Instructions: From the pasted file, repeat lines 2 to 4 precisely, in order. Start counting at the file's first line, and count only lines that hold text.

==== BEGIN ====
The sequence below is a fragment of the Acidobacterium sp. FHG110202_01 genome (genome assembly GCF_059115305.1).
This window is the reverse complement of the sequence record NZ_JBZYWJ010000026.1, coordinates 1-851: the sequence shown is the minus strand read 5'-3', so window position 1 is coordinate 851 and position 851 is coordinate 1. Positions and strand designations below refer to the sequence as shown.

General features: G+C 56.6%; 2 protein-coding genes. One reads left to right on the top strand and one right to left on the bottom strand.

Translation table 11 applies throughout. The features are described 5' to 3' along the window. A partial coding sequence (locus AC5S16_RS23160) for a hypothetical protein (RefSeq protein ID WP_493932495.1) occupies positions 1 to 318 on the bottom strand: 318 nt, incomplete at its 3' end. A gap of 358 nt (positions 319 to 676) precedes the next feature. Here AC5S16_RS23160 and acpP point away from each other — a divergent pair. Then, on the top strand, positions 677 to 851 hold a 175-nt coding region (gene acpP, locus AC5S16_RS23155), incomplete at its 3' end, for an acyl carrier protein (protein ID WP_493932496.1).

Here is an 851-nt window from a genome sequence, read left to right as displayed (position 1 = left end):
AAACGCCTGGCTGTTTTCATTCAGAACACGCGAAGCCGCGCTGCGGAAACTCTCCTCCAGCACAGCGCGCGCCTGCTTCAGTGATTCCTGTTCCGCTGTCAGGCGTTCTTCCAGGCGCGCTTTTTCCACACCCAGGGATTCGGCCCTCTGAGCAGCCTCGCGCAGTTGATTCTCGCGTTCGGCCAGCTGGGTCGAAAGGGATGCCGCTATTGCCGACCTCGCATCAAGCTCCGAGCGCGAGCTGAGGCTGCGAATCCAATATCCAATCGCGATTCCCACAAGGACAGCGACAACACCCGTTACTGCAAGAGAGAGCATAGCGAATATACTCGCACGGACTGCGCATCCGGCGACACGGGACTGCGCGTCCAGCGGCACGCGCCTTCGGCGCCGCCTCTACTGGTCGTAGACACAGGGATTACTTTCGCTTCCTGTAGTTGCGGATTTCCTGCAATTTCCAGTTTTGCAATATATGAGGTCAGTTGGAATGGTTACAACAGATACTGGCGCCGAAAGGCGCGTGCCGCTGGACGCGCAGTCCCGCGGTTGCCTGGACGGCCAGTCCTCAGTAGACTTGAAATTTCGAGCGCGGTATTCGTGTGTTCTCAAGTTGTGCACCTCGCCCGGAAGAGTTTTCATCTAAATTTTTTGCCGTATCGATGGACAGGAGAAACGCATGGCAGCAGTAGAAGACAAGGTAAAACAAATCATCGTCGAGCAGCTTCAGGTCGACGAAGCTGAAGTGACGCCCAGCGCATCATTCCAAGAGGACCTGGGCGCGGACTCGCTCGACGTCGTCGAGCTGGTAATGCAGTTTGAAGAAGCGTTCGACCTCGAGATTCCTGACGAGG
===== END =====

This window is the reverse complement of the sequence record NZ_JBZYWJ010000026.1, coordinates 1-851: the sequence shown is the minus strand read 5'-3', so window position 1 is coordinate 851 and position 851 is coordinate 1. Positions and strand designations below refer to the sequence as shown.

General features: G+C 56.6%; 2 protein-coding genes. One reads left to right on the top strand and one right to left on the bottom strand.

Translation table 11 applies throughout. The features are described 5' to 3' along the window. A partial coding sequence (locus AC5S16_RS23160) for a hypothetical protein (RefSeq protein ID WP_493932495.1) occupies positions 1 to 318 on the bottom strand: 318 nt, incomplete at its 3' end. A gap of 358 nt (positions 319 to 676) precedes the next feature. Here AC5S16_RS23160 and acpP point away from each other — a divergent pair. Then, on the top strand, positions 677 to 851 hold a 175-nt coding region (gene acpP, locus AC5S16_RS23155), incomplete at its 3' end, for an acyl carrier protein (protein ID WP_493932496.1).